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DataContractSerializer does not call a constructor or invoke field initializers when deserializing:

DataContractSerializer doesn't call my constructor?

Field Initializer in C# Class not Run when Deserializing

Setting the initial value of a property when using DataContractSerializer

Is it possible to initialize a readonly field after object deserialization? Must I abandon that language feature in order to use DataContractSerializer?

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1  
Why don't you try it? – svick Feb 24 '12 at 1:22
    
@svick: I cannot think of any mechanism to perform the initalization. DataContractSerializer uses FormatterServices.GetUninitializedObject to "construct" an empty object and does not invoke a constructor or run field initializers. As far as I understand, a readonly field can only be initialized in one of those two ways (but hopefully there's another way I'm not familiar with). – Eric J. Feb 24 '12 at 1:26
    
Oh, I thought you wanted to deserialize the field. Do I understand you correctly that you for example want to set the field to some default value, that doesn't come from the serialized data? – svick Feb 24 '12 at 1:30
    
@svick: Yes, in my case I have an object whose constructor generates internal state and stores it in a readonly field. I can certainly use the OnDeserialized attribute to initialize object state the way DataContractSerializer wants me to, but then I see no way to also use the readonly attribute to protect that state from post-initialization modification. – Eric J. Feb 24 '12 at 1:35
up vote 2 down vote accepted

I'm not sure doing this is a good idea, but you can change the value of a readonly field outside the constructor or field initializer by using reflection.

Putting something like:

typeof(MyType).GetField("Field").SetValue(this, value);

in your deserialization callback should work.

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I had both thoughts as well... reflection will probably work, but it's probably not a great idea. Still, perhaps it is the only option. – Eric J. Feb 24 '12 at 1:39

Yes, using DataContractSerializer you can serialize a readonly field. You can even serialize a non-public readonly field.

using System;
using System.Diagnostics;
using System.IO;
using System.Runtime.Serialization;

namespace ConsoleApplication30
{
    class Program
    {
        static void Main(string[] args)
        {
            Test a = new Test(1, 2);
            Test b;
            using (var ms = new MemoryStream())
            {
                DataContractSerializer ser = new DataContractSerializer(typeof(Test));
                ser.WriteObject(ms, a);
                ms.Position = 0;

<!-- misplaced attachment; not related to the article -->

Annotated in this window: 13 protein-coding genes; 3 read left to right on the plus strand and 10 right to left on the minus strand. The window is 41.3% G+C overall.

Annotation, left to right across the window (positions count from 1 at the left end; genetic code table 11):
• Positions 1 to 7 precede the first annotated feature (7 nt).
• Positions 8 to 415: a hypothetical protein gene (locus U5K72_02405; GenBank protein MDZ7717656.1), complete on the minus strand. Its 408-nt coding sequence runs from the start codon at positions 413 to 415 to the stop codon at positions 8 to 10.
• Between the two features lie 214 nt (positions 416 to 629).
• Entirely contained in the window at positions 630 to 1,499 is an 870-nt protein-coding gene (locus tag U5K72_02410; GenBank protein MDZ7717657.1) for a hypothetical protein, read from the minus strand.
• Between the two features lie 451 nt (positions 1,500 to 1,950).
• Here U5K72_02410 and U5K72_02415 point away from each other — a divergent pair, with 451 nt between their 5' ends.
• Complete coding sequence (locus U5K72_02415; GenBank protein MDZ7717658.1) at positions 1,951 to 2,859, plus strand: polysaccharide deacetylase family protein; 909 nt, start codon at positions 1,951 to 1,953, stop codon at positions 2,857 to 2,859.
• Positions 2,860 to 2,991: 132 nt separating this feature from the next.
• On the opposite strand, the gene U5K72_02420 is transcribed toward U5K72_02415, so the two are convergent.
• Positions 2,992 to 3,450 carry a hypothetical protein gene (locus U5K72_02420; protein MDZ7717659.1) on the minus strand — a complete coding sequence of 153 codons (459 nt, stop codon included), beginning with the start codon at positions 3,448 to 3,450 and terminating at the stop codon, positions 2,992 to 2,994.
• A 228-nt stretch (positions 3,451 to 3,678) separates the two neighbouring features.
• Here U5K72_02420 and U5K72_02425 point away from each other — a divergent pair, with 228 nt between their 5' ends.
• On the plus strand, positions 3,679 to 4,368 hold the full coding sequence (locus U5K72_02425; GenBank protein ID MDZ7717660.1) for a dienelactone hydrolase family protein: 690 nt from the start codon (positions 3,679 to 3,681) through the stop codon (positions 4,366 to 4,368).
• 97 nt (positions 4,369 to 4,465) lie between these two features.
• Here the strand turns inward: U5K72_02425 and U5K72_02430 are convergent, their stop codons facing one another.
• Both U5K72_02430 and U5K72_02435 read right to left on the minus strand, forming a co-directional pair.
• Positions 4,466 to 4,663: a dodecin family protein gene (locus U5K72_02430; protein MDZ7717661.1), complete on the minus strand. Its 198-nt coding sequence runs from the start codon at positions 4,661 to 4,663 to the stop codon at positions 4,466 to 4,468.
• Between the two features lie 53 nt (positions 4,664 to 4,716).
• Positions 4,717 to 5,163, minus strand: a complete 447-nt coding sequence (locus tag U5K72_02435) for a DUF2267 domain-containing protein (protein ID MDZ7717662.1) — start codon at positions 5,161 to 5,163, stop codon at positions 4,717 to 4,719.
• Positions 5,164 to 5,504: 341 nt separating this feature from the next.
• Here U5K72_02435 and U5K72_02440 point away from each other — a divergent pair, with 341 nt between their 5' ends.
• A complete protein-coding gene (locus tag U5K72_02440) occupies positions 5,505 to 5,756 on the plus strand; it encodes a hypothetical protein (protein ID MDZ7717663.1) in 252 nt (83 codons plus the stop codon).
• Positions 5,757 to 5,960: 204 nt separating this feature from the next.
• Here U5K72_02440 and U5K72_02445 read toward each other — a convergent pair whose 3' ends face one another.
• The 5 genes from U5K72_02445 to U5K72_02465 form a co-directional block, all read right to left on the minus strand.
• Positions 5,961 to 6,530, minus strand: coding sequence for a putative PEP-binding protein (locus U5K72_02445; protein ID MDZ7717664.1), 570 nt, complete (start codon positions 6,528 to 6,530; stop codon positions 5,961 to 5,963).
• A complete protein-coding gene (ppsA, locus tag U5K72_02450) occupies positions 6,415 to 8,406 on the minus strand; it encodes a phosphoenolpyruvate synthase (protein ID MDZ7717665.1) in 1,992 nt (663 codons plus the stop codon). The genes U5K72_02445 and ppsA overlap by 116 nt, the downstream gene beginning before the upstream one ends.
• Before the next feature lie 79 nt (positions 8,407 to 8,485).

b = (Test) ser.ReadObject(ms);
            }
            Trace.Assert(a.Data1 == b.Data1);
            Trace.Assert(a.Data2 == b.Data2);
        }
    }

    [DataContract]
    public class Test
    {
        [DataMember]
        public readonly int Data1;

        [DataMember]
        private readonly int _data2;
        public int Data2
        {
            get { return _data2; }   
        }

        public Test(int data1, int data2)
        {
            Data1 = data1;
            _data2 = data2;
        }
    }
}
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1  
The problem is that the object (which was designed in ignorance of the behavior of specific serializers) initializes object state in the constructor, and writes that state into a readonly field. The contents of the readonly field themselves are not intended to be serialized. There is no reason to serialize that internal state because it can always be re-created, and conceptually is private to the implementation of the class. – Eric J. Feb 24 '12 at 1:37

I found a clean way to achieve what you are looking for without breaking your design.

Using this method will ensure that your constructor will be called and your readonly field properly set.


What you need is to actually serialize and deserialize [DataMember] marked fields from a DataModel class.

That will prevent any unintended behavior to happen knowing that DataContractSerializer does not call the constructor when deserializing.

namespace MyApp.DataModel
{
    //It is not mandatory to specify the DataContract since a default one will be
    //provided on recent version of .Net, however it is a good practice to do so.
    [DataContract(Name = "MyClassDataModel", Namespace = "MyApp.DataModel")]
    public class MyClassDataModel
    {
        [DataMember]
        public bool DataMemberExample{ get; set; }
    }

}

For deserializing and serializing you can now use this class to hold your values.

Upon loading you can create a new data model object and pass it to your class which needs to have its constructor called.

public MyObjectThatNeedToBeConstructed LoadData(){
    // ... 
    // get your reader (Stream) from the file system or wherever it's located
    var deserializer = new DataContractSerializer(typeof(MyClassDataModel));
    var storedModel = (MyClassDataModel)deserializer.ReadObject(reader);

    return new MyObjectThatNeedToBeConstructed(storedModel);
}

Upon saving you can extract the required data from your class that contain the ReadOnly field.

public void SaveData(MyObjectThatNeedToBeConstructed myObject){
    // ... 
    // get your writer (Stream) from memory or wherever it's located
    var serializer = new DataContractSerializer(typeof(MyClassDataModel));
    var dataModel = new MyClassDataModel{ DataMemberExample = myObject.DataMember};
    serializer.WriteObject(writer, dataModel);
}

Of course, you will have to add an overload to the constructor and you might have to tweak the example a bit, but I think you got the picture.

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